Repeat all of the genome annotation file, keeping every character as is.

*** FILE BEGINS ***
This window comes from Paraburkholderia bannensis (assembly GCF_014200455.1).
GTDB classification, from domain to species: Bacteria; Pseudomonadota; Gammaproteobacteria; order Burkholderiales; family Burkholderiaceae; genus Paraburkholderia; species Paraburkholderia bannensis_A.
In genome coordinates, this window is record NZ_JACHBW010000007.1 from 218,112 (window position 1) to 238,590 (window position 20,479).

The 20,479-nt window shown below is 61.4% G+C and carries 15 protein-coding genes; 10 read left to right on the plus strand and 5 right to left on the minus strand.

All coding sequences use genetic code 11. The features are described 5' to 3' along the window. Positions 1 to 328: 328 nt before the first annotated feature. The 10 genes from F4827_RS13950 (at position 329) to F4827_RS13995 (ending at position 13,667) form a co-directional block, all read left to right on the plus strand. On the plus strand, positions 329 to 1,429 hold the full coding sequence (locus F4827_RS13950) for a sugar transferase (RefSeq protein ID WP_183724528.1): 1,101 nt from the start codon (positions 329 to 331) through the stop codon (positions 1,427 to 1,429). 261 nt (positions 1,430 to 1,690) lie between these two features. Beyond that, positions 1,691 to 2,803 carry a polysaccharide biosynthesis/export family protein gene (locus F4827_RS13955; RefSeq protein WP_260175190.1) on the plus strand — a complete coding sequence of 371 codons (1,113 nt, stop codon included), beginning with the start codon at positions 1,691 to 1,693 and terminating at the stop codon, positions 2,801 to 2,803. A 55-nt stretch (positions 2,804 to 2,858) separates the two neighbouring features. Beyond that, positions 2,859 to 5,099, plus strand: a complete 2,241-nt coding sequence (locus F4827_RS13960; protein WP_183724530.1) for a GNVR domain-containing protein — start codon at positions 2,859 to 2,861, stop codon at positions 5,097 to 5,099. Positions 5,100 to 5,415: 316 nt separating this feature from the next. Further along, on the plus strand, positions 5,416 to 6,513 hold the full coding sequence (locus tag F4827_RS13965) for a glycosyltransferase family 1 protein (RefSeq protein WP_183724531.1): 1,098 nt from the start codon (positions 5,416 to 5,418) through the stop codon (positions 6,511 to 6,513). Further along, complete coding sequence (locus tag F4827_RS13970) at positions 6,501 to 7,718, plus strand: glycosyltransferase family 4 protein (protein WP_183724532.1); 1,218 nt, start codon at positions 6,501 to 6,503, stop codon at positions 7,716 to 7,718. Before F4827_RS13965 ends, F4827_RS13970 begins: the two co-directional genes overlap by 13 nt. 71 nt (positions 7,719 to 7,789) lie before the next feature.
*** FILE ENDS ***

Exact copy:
This window comes from Paraburkholderia bannensis (assembly GCF_014200455.1).
GTDB classification, from domain to species: Bacteria; Pseudomonadota; Gammaproteobacteria; order Burkholderiales; family Burkholderiaceae; genus Paraburkholderia; species Paraburkholderia bannensis_A.
In genome coordinates, this window is record NZ_JACHBW010000007.1 from 218,112 (window position 1) to 238,590 (window position 20,479).

The 20,479-nt window shown below is 61.4% G+C and carries 15 protein-coding genes; 10 read left to right on the plus strand and 5 right to left on the minus strand.

All coding sequences use genetic code 11. The features are described 5' to 3' along the window. Positions 1 to 328: 328 nt before the first annotated feature. The 10 genes from F4827_RS13950 (at position 329) to F4827_RS13995 (ending at position 13,667) form a co-directional block, all read left to right on the plus strand. On the plus strand, positions 329 to 1,429 hold the full coding sequence (locus F4827_RS13950) for a sugar transferase (RefSeq protein ID WP_183724528.1): 1,101 nt from the start codon (positions 329 to 331) through the stop codon (positions 1,427 to 1,429). 261 nt (positions 1,430 to 1,690) lie between these two features. Beyond that, positions 1,691 to 2,803 carry a polysaccharide biosynthesis/export family protein gene (locus F4827_RS13955; RefSeq protein WP_260175190.1) on the plus strand — a complete coding sequence of 371 codons (1,113 nt, stop codon included), beginning with the start codon at positions 1,691 to 1,693 and terminating at the stop codon, positions 2,801 to 2,803. A 55-nt stretch (positions 2,804 to 2,858) separates the two neighbouring features. Beyond that, positions 2,859 to 5,099, plus strand: a complete 2,241-nt coding sequence (locus F4827_RS13960; protein WP_183724530.1) for a GNVR domain-containing protein — start codon at positions 2,859 to 2,861, stop codon at positions 5,097 to 5,099. Positions 5,100 to 5,415: 316 nt separating this feature from the next. Further along, on the plus strand, positions 5,416 to 6,513 hold the full coding sequence (locus tag F4827_RS13965) for a glycosyltransferase family 1 protein (RefSeq protein WP_183724531.1): 1,098 nt from the start codon (positions 5,416 to 5,418) through the stop codon (positions 6,511 to 6,513). Further along, complete coding sequence (locus tag F4827_RS13970) at positions 6,501 to 7,718, plus strand: glycosyltransferase family 4 protein (protein WP_183724532.1); 1,218 nt, start codon at positions 6,501 to 6,503, stop codon at positions 7,716 to 7,718. Before F4827_RS13965 ends, F4827_RS13970 begins: the two co-directional genes overlap by 13 nt. 71 nt (positions 7,719 to 7,789) lie before the next feature.